Her nightmares are dominated by two men whose real counterparts in the village Elizabeth has never met--Sello and Dan. The first section of the book is devoted to Sello's invasion of her mind. Although Sello represents goodness and compassion, he also introduces Elizabeth to the power of absolute evil and to his own weakness. After surviving the hell of Sello's world, Elizabeth still lacks complete understanding. Thus she can be seduced and then coerced by Dan to experience his satanic power. She is subjected to a constant parade of sexual depravity and filthy stories about people in the village. As Elizabeth loses touch with reality, she is sent to a mental hospital, where she is finally able to recognize the existence of evil without being overcome by it. Dan has shown her the full power of evil, and in her quiet passive way Elizabeth has resisted, hanging onto the simple realities of her son and her work in the co-op garden. In the end she responds to Sello's reminder, "love is two people mutually feeding each other"; she embraces the brotherhood of man and at last finds a place to belong.
The symbolic richness in A Question of Power invites a wide range of critical interpretation. The extensive sexual content and dominant concern about insanity have prompted readings, including that of Adetokunbo Pearse, drawing heavily on psychology and arguing that the sexual negativism expressed in the book is the result of the negative self-image projected on black Africans by the South African government. Elizabeth's work on the cooperative being presented as a resolution of the conflict and the implicit political overtones throughout the novel have appealed to Marxist critics such as Kolawole Ogungbesan, even though Head's approach to social problems was meager and frustratingly slow. Readers who seek in her work metaphorical statements about the future of Africa find a picture of enduring hope touched by a cynical mistrust of politics. Feminists, including Femi Ojo-Ade, have been attracted by the female protagonist of A Question of Power and the nature of the battle she wages. The threatening male images of power in Elizabeth's inner world contrast with the positive, nurturing personalities of men such as her friend Tom and the co-op leader Eugene. Yet it is by defeating these male forces that she gains her place in the world. Religious interpretations (such as those of Linda Susan Beard and Joanna Chase) are also common, fed by the Christian symbolism of Elizabeth as a messianic figure who redeems herself and the world through her suffering. These readings are not incompatible with Head's overriding humanistic message that God and goodness are to be found in man: "There is only one God and his name is Man. And Elizabeth is his prophet." Such affirmation is present, although less obvious in her earlier books, just as the predominant themes of those books are present in A Question of Power. The alienation of the refugee is opened for intense psychological exploration, whereas she before examined it superficially from a distance. The racial prejudice under attack is her own, born of the self-hatred engendered particularly among coloreds by the separatist policies of South Africa. However, she does not allow readers to focus solely on South Africa; part of Head's achievement is her ability to transcend her South African context and speak of all people.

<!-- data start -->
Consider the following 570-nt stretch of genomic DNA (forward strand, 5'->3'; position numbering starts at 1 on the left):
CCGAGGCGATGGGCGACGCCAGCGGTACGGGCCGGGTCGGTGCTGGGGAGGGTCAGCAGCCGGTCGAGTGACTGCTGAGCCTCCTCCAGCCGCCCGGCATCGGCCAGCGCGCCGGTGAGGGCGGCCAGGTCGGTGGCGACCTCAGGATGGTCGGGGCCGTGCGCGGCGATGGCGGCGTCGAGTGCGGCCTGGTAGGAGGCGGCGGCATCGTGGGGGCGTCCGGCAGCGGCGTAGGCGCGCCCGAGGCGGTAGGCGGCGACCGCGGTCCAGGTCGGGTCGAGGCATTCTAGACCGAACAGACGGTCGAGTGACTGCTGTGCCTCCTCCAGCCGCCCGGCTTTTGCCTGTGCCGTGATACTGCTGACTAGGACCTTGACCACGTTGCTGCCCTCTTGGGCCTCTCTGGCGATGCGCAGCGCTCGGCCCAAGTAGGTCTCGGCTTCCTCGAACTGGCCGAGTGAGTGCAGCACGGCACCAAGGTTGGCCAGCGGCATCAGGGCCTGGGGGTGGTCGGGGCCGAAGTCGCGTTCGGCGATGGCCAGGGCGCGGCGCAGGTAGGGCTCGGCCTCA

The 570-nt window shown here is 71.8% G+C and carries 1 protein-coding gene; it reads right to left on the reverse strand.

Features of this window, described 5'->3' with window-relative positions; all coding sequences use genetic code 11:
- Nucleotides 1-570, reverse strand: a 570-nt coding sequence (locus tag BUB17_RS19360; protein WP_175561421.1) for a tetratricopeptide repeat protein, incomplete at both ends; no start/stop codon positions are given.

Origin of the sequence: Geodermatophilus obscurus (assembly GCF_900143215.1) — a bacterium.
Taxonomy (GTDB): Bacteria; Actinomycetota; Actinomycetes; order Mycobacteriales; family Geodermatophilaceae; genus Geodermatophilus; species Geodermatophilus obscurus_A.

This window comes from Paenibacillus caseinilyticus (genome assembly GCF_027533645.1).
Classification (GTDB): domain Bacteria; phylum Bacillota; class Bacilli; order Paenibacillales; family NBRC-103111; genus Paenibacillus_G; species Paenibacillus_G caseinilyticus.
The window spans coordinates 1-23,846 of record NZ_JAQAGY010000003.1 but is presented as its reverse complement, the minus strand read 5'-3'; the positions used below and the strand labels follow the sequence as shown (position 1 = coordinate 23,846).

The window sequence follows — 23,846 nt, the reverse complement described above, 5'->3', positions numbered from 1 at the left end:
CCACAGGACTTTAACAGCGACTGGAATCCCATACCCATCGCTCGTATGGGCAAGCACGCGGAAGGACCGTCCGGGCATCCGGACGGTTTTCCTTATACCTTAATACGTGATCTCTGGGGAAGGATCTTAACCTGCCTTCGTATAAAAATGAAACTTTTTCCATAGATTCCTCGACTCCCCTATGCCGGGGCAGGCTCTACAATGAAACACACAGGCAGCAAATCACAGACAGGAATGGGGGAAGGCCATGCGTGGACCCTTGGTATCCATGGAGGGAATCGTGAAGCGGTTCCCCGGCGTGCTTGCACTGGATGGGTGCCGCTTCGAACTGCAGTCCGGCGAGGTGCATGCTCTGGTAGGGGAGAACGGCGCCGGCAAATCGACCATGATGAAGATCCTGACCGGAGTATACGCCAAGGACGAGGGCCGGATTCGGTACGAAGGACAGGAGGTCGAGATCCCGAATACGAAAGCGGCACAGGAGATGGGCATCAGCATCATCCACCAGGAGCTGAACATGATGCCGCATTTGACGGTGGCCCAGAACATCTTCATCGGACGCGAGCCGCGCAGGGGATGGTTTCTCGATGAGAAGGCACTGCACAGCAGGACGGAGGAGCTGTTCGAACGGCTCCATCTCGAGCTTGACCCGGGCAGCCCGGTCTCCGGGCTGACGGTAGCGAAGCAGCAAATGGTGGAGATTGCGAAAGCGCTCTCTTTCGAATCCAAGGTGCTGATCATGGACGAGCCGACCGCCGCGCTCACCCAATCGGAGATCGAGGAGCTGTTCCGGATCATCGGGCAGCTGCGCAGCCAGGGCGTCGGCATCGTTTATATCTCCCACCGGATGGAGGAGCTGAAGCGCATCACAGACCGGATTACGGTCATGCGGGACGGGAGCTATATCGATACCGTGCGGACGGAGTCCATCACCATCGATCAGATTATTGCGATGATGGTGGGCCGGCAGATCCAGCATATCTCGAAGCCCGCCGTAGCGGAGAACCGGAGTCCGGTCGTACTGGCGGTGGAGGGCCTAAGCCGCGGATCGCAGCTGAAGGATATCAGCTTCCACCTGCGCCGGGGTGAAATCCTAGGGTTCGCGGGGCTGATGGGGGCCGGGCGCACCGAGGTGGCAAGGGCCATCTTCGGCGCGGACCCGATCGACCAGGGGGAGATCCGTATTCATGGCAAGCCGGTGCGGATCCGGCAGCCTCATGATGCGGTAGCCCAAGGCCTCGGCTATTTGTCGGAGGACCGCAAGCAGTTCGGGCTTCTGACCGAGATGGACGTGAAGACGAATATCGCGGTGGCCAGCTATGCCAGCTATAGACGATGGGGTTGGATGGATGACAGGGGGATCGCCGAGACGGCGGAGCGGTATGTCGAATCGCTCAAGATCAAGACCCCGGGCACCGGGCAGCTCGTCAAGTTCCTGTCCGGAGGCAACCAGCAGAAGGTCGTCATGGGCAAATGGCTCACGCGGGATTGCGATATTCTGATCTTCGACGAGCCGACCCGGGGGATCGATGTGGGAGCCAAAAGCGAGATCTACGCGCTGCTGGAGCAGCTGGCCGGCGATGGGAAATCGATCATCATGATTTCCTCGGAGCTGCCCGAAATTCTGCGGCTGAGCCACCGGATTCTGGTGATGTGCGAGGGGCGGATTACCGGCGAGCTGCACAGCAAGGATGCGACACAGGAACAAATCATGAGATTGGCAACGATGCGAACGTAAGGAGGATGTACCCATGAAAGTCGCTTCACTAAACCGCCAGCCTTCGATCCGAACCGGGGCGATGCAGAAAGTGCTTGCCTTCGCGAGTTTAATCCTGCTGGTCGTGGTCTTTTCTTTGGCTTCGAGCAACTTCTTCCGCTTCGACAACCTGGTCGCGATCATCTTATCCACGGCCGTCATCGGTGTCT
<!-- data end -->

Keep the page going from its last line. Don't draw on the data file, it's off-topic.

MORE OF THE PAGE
The Collector of Treasures, and Other Botswana Village Tales (1977) is a collection of thirteen finely constructed short stories, in which Head continues to explore good and evil, paying special attention to tribal witchcraft and the mistreatment of women in village life. These are dramatic, poignant stories where the distinction between right and wrong is never clear. "The Deep River: A Story of Ancient Tribal Migration," for example, displays a new historical orientation that characterizes Head's later works. "The Deep River" explains how the Botalaote tribe came to be separated from their parent tribe because a man refused to deny the woman he loved and their son. The account is fictionalized, but in its telling Head captures the tone and scope of mythic folklore. She maintains a traditional style in all the tales and imbues them with a strong sense of cultural integrity.